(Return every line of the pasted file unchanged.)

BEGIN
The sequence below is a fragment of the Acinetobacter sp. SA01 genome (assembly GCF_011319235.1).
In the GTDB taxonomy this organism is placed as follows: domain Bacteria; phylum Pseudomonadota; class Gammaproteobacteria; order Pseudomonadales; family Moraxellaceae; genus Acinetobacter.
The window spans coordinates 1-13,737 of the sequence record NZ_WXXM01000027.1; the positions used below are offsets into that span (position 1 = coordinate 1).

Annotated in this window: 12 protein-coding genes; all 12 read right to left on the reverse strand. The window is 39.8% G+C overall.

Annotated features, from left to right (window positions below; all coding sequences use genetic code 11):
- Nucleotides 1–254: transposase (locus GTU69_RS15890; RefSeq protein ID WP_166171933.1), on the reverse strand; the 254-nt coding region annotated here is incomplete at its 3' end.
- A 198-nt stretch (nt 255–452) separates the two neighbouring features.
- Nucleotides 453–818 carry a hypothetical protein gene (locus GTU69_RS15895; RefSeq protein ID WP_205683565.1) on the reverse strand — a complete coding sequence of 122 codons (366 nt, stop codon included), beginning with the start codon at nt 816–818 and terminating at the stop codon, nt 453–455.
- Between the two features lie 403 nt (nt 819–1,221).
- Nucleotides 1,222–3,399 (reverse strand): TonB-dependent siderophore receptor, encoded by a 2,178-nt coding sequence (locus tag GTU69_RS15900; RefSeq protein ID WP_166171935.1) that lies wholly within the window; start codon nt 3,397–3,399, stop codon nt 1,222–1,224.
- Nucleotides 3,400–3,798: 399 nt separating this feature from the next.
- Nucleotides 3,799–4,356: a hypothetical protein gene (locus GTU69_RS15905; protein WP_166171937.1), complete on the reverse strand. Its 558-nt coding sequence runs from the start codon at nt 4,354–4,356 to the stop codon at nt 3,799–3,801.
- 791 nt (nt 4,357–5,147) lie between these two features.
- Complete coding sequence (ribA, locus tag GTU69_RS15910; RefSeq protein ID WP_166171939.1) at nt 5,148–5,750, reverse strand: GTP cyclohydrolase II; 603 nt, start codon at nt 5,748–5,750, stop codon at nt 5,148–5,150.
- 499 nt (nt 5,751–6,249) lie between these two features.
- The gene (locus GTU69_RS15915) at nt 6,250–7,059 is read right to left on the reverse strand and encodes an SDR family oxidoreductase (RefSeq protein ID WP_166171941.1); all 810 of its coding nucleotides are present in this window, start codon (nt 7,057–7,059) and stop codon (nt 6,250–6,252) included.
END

The sequence below is a fragment of the Acinetobacter sp. SA01 genome (assembly GCF_011319235.1).
In the GTDB taxonomy this organism is placed as follows: domain Bacteria; phylum Pseudomonadota; class Gammaproteobacteria; order Pseudomonadales; family Moraxellaceae; genus Acinetobacter.
The window spans coordinates 1-13,737 of the sequence record NZ_WXXM01000027.1; the positions used below are offsets into that span (position 1 = coordinate 1).

Annotated in this window: 12 protein-coding genes; all 12 read right to left on the reverse strand. The window is 39.8% G+C overall.

Annotated features, from left to right (window positions below; all coding sequences use genetic code 11):
- Nucleotides 1–254: transposase (locus GTU69_RS15890; RefSeq protein ID WP_166171933.1), on the reverse strand; the 254-nt coding region annotated here is incomplete at its 3' end.
- A 198-nt stretch (nt 255–452) separates the two neighbouring features.
- Nucleotides 453–818 carry a hypothetical protein gene (locus GTU69_RS15895; RefSeq protein ID WP_205683565.1) on the reverse strand — a complete coding sequence of 122 codons (366 nt, stop codon included), beginning with the start codon at nt 816–818 and terminating at the stop codon, nt 453–455.
- Between the two features lie 403 nt (nt 819–1,221).
- Nucleotides 1,222–3,399 (reverse strand): TonB-dependent siderophore receptor, encoded by a 2,178-nt coding sequence (locus tag GTU69_RS15900; RefSeq protein ID WP_166171935.1) that lies wholly within the window; start codon nt 3,397–3,399, stop codon nt 1,222–1,224.
- Nucleotides 3,400–3,798: 399 nt separating this feature from the next.
- Nucleotides 3,799–4,356: a hypothetical protein gene (locus GTU69_RS15905; protein WP_166171937.1), complete on the reverse strand. Its 558-nt coding sequence runs from the start codon at nt 4,354–4,356 to the stop codon at nt 3,799–3,801.
- 791 nt (nt 4,357–5,147) lie between these two features.
- Complete coding sequence (ribA, locus tag GTU69_RS15910; RefSeq protein ID WP_166171939.1) at nt 5,148–5,750, reverse strand: GTP cyclohydrolase II; 603 nt, start codon at nt 5,748–5,750, stop codon at nt 5,148–5,150.
- 499 nt (nt 5,751–6,249) lie between these two features.
- The gene (locus GTU69_RS15915) at nt 6,250–7,059 is read right to left on the reverse strand and encodes an SDR family oxidoreductase (RefSeq protein ID WP_166171941.1); all 810 of its coding nucleotides are present in this window, start codon (nt 7,057–7,059) and stop codon (nt 6,250–6,252) included.